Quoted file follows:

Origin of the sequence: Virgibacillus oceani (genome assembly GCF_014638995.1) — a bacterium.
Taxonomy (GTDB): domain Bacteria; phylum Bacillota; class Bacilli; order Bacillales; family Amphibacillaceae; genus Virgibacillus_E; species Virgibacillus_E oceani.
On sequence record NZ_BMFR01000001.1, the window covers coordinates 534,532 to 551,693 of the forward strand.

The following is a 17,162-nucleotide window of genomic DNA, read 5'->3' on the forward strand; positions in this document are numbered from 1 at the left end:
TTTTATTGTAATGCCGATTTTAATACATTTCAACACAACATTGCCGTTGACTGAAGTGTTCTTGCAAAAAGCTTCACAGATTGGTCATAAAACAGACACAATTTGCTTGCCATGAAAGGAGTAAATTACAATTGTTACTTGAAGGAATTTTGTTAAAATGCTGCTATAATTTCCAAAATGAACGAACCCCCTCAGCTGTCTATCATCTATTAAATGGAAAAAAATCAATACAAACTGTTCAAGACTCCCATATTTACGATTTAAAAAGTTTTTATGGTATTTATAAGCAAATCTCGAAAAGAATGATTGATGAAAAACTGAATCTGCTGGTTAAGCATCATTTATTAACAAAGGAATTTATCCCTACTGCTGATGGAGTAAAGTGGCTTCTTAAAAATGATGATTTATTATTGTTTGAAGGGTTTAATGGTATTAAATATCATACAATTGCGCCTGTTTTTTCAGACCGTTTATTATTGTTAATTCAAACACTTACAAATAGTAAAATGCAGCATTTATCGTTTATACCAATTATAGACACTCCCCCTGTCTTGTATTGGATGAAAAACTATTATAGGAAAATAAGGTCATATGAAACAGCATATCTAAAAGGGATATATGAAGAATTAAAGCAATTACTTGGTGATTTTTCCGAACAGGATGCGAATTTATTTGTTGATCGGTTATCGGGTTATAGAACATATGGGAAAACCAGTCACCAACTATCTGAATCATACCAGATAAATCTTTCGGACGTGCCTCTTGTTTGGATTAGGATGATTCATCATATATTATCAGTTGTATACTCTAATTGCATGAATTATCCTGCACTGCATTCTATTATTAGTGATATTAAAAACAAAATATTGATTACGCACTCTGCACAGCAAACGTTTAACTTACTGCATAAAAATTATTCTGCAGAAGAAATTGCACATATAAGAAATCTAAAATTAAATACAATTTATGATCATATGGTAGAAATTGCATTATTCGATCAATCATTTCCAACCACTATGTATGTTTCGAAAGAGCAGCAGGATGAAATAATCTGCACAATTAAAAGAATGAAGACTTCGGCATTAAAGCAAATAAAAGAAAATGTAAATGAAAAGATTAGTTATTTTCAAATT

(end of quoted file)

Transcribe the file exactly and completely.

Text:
Origin of the sequence: Virgibacillus oceani (genome assembly GCF_014638995.1) — a bacterium.
Taxonomy (GTDB): domain Bacteria; phylum Bacillota; class Bacilli; order Bacillales; family Amphibacillaceae; genus Virgibacillus_E; species Virgibacillus_E oceani.
On sequence record NZ_BMFR01000001.1, the window covers coordinates 534,532 to 551,693 of the forward strand.

The following is a 17,162-nucleotide window of genomic DNA, read 5'->3' on the forward strand; positions in this document are numbered from 1 at the left end:
TTTTATTGTAATGCCGATTTTAATACATTTCAACACAACATTGCCGTTGACTGAAGTGTTCTTGCAAAAAGCTTCACAGATTGGTCATAAAACAGACACAATTTGCTTGCCATGAAAGGAGTAAATTACAATTGTTACTTGAAGGAATTTTGTTAAAATGCTGCTATAATTTCCAAAATGAACGAACCCCCTCAGCTGTCTATCATCTATTAAATGGAAAAAAATCAATACAAACTGTTCAAGACTCCCATATTTACGATTTAAAAAGTTTTTATGGTATTTATAAGCAAATCTCGAAAAGAATGATTGATGAAAAACTGAATCTGCTGGTTAAGCATCATTTATTAACAAAGGAATTTATCCCTACTGCTGATGGAGTAAAGTGGCTTCTTAAAAATGATGATTTATTATTGTTTGAAGGGTTTAATGGTATTAAATATCATACAATTGCGCCTGTTTTTTCAGACCGTTTATTATTGTTAATTCAAACACTTACAAATAGTAAAATGCAGCATTTATCGTTTATACCAATTATAGACACTCCCCCTGTCTTGTATTGGATGAAAAACTATTATAGGAAAATAAGGTCATATGAAACAGCATATCTAAAAGGGATATATGAAGAATTAAAGCAATTACTTGGTGATTTTTCCGAACAGGATGCGAATTTATTTGTTGATCGGTTATCGGGTTATAGAACATATGGGAAAACCAGTCACCAACTATCTGAATCATACCAGATAAATCTTTCGGACGTGCCTCTTGTTTGGATTAGGATGATTCATCATATATTATCAGTTGTATACTCTAATTGCATGAATTATCCTGCACTGCATTCTATTATTAGTGATATTAAAAACAAAATATTGATTACGCACTCTGCACAGCAAACGTTTAACTTACTGCATAAAAATTATTCTGCAGAAGAAATTGCACATATAAGAAATCTAAAATTAAATACAATTTATGATCATATGGTAGAAATTGCATTATTCGATCAATCATTTCCAACCACTATGTATGTTTCGAAAGAGCAGCAGGATGAAATAATCTGCACAATTAAAAGAATGAAGACTTCGGCATTAAAGCAAATAAAAGAAAATGTAAATGAAAAGATTAGTTATTTTCAAATT